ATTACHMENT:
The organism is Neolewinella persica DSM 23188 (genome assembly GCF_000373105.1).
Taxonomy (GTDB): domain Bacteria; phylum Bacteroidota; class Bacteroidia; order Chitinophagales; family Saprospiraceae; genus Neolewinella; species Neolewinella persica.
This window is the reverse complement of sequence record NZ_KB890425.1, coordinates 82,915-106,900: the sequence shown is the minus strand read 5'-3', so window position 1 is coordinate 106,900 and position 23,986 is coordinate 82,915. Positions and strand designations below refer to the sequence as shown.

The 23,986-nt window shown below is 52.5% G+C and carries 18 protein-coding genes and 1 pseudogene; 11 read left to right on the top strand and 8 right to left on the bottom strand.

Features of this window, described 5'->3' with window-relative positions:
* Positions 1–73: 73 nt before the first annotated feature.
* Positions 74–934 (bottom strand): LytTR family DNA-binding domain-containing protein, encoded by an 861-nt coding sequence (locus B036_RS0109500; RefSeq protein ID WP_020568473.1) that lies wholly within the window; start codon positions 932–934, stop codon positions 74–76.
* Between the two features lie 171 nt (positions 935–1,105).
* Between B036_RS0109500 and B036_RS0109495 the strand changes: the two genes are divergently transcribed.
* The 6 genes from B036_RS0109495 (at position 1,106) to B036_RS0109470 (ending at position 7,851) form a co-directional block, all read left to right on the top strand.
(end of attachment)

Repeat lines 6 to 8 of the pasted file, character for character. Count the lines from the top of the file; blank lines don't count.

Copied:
* Positions 1–73: 73 nt before the first annotated feature.
* Positions 74–934 (bottom strand): LytTR family DNA-binding domain-containing protein, encoded by an 861-nt coding sequence (locus B036_RS0109500; RefSeq protein ID WP_020568473.1) that lies wholly within the window; start codon positions 932–934, stop codon positions 74–76.
* Between the two features lie 171 nt (positions 935–1,105).